There's a fascinating, if not entirely original, idea in Brazilian director Maria Clara Escobar's debut film: to uncover part of the forgotten history of 20th century Brazil - the years it spent under military dictatorship - through the story of her father, Brazilian academic, philosopher and communist militant Carlos Henrique Escobar, now relocated to Portugal with a new family. To use her own personal family history as a doorway into the past, not only the past of a country but also the past of a family that never truly existed - Carlos Henrique recognised Maria Clara as his daughter, but never married her mother.

     That's not the film Ms. Escobar ended up making, and I'm not sure whether that change of plans wasn't for the better - it turns out that the idea of talking of a period insufficiently researched through a personal story becomes a tale of family relationships and estrangement, as the director suddenly finds getting her father to discuss the subject at hand is the same thing as drawing blood from a rock. Mr. Escobar is unwilling to relinquish control of his narrative (whether political or personal) and does so bordering on a condescension borne of righteousness, Ms. Escobar becomes frustrated at his obstinacy, and the underlying tension born of their mutual stubbornness becomes the very subject of Os Dias com Ele, as the duty of memory that was at the project's inception transforms into an attempt at bridging a generation gap that didn't seem to be there in the first place but was probably unavoidable.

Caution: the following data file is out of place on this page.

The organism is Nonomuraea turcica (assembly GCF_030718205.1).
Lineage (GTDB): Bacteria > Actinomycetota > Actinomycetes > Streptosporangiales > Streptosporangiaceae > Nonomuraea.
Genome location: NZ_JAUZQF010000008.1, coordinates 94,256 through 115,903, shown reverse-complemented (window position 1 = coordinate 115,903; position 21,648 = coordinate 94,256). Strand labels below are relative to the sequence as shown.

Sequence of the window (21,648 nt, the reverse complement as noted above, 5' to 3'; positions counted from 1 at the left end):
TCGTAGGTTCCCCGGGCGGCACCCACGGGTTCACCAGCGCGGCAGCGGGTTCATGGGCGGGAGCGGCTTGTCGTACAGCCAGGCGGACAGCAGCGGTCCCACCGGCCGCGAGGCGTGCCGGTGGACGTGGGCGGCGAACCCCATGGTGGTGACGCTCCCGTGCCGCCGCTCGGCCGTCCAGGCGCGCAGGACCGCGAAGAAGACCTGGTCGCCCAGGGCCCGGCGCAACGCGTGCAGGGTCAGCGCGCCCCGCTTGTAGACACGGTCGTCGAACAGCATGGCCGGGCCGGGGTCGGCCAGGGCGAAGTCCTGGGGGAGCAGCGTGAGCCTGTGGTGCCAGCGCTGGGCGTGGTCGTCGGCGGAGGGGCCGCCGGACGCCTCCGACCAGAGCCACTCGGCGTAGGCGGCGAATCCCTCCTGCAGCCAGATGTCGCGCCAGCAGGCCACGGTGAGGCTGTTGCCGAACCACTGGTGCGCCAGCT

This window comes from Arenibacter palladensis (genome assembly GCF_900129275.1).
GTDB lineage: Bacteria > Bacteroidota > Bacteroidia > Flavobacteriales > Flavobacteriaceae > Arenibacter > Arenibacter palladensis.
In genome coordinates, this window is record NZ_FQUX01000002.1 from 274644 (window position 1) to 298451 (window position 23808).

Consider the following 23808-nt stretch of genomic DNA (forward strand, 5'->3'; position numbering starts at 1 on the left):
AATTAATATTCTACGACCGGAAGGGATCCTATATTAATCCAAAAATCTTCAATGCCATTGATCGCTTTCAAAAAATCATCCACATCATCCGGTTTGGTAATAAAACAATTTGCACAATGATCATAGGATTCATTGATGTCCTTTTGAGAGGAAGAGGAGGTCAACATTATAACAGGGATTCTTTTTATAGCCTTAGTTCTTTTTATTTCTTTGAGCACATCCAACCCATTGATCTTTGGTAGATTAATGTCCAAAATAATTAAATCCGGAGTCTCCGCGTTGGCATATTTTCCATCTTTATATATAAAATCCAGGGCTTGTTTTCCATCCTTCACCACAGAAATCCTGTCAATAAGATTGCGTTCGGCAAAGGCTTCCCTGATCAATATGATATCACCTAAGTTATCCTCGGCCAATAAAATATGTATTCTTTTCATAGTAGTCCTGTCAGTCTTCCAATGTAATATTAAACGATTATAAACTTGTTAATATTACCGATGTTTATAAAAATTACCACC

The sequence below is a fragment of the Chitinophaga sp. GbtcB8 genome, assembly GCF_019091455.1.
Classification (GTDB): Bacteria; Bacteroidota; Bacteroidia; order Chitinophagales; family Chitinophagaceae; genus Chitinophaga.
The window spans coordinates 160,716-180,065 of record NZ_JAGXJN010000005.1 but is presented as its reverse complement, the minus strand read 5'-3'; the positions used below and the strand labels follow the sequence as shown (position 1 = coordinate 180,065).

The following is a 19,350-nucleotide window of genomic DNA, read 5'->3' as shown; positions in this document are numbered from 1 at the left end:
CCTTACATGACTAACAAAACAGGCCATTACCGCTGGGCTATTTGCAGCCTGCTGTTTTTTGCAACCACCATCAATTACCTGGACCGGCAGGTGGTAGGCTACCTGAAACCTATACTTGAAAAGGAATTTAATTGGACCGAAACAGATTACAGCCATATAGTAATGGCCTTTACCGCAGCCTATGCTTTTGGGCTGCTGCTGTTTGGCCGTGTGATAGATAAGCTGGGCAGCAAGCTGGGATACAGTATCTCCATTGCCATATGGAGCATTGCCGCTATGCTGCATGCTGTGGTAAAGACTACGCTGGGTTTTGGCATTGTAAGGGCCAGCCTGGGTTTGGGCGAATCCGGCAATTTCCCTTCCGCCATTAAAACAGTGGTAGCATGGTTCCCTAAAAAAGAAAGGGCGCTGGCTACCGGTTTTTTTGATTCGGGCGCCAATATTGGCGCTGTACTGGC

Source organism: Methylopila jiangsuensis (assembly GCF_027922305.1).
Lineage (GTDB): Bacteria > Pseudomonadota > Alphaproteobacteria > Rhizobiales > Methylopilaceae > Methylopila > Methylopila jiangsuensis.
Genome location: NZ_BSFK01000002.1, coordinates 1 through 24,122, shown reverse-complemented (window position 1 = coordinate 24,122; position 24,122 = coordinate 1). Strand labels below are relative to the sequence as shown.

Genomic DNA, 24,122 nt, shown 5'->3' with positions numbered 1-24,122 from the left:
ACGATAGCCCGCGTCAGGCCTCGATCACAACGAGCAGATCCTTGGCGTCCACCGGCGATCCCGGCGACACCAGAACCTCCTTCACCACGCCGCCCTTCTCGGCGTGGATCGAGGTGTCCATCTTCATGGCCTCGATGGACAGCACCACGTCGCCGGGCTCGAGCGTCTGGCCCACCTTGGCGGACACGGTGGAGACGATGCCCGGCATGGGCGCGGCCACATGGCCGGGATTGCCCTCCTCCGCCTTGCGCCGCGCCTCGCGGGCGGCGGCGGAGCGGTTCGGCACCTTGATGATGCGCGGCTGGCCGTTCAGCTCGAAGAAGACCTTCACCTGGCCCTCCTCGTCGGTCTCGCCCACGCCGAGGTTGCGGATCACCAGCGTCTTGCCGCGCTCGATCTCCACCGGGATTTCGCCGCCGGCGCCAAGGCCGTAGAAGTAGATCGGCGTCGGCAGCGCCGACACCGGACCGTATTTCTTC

There's a strong sense of tip-toeing around an elephant in the room, a beast that goes unseen and unmentioned but that is nevertheless present; Os Dias com Ele thus becomes a chronicle of learning to live with secrets and a past that is kept locked away, wondering whether it is better - or what purpose would it serve - to bring it out on to the open. All of this while remaining true to the original project of uniting the "little history" of people and the "big history" of the world, micro and macro in one movement, only in an entirely different way than originally designed.

Director and cinematographer: Maria Clara Escobar
Editors: Júlia Murat, Juliane Rojas
Production: Filmes de Abril
Brazil, 2013, 107 minutes

Screened: DocLisboa 2013 official competition advance screener, Lisbon, October 18th 2013


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